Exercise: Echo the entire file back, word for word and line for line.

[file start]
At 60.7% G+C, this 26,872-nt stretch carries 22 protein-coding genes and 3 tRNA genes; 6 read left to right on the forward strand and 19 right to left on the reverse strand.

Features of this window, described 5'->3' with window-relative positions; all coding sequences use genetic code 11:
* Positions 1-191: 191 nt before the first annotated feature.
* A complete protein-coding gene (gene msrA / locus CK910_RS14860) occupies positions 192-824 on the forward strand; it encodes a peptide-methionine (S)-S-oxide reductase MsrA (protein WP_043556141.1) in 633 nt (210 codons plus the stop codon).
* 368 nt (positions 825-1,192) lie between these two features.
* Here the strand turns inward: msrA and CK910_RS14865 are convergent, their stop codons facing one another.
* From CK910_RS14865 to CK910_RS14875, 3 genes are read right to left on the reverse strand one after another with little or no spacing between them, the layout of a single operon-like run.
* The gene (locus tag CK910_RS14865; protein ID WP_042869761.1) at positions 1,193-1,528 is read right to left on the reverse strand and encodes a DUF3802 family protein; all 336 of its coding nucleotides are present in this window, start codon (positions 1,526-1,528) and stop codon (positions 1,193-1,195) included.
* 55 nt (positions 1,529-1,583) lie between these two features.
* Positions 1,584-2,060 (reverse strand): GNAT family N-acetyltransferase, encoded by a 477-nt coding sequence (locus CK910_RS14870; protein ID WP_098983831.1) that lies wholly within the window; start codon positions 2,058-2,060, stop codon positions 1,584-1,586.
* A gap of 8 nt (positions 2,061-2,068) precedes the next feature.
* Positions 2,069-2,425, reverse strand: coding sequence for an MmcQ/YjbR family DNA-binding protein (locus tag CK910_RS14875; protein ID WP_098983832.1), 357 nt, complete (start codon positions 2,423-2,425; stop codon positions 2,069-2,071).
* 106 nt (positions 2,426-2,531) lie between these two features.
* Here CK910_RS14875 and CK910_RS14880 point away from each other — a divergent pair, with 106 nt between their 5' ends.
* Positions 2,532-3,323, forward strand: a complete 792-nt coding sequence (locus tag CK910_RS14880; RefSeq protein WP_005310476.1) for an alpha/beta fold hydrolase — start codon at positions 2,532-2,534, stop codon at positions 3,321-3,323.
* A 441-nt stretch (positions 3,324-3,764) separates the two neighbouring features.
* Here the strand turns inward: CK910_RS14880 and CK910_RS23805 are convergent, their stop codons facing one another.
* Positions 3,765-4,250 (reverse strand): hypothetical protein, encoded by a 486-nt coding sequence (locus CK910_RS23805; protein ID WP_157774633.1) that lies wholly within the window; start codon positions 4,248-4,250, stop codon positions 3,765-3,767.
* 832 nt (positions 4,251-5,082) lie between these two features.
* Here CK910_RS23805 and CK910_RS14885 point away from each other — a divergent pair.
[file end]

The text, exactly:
At 60.7% G+C, this 26,872-nt stretch carries 22 protein-coding genes and 3 tRNA genes; 6 read left to right on the forward strand and 19 right to left on the reverse strand.

Features of this window, described 5'->3' with window-relative positions; all coding sequences use genetic code 11:
* Positions 1-191: 191 nt before the first annotated feature.
* A complete protein-coding gene (gene msrA / locus CK910_RS14860) occupies positions 192-824 on the forward strand; it encodes a peptide-methionine (S)-S-oxide reductase MsrA (protein WP_043556141.1) in 633 nt (210 codons plus the stop codon).
* 368 nt (positions 825-1,192) lie between these two features.
* Here the strand turns inward: msrA and CK910_RS14865 are convergent, their stop codons facing one another.
* From CK910_RS14865 to CK910_RS14875, 3 genes are read right to left on the reverse strand one after another with little or no spacing between them, the layout of a single operon-like run.
* The gene (locus tag CK910_RS14865; protein ID WP_042869761.1) at positions 1,193-1,528 is read right to left on the reverse strand and encodes a DUF3802 family protein; all 336 of its coding nucleotides are present in this window, start codon (positions 1,526-1,528) and stop codon (positions 1,193-1,195) included.
* 55 nt (positions 1,529-1,583) lie between these two features.
* Positions 1,584-2,060 (reverse strand): GNAT family N-acetyltransferase, encoded by a 477-nt coding sequence (locus CK910_RS14870; protein ID WP_098983831.1) that lies wholly within the window; start codon positions 2,058-2,060, stop codon positions 1,584-1,586.
* A gap of 8 nt (positions 2,061-2,068) precedes the next feature.
* Positions 2,069-2,425, reverse strand: coding sequence for an MmcQ/YjbR family DNA-binding protein (locus tag CK910_RS14875; protein ID WP_098983832.1), 357 nt, complete (start codon positions 2,423-2,425; stop codon positions 2,069-2,071).
* 106 nt (positions 2,426-2,531) lie between these two features.
* Here CK910_RS14875 and CK910_RS14880 point away from each other — a divergent pair, with 106 nt between their 5' ends.
* Positions 2,532-3,323, forward strand: a complete 792-nt coding sequence (locus tag CK910_RS14880; RefSeq protein WP_005310476.1) for an alpha/beta fold hydrolase — start codon at positions 2,532-2,534, stop codon at positions 3,321-3,323.
* A 441-nt stretch (positions 3,324-3,764) separates the two neighbouring features.
* Here the strand turns inward: CK910_RS14880 and CK910_RS23805 are convergent, their stop codons facing one another.
* Positions 3,765-4,250 (reverse strand): hypothetical protein, encoded by a 486-nt coding sequence (locus CK910_RS23805; protein ID WP_157774633.1) that lies wholly within the window; start codon positions 4,248-4,250, stop codon positions 3,765-3,767.
* 832 nt (positions 4,251-5,082) lie between these two features.
* Here CK910_RS23805 and CK910_RS14885 point away from each other — a divergent pair.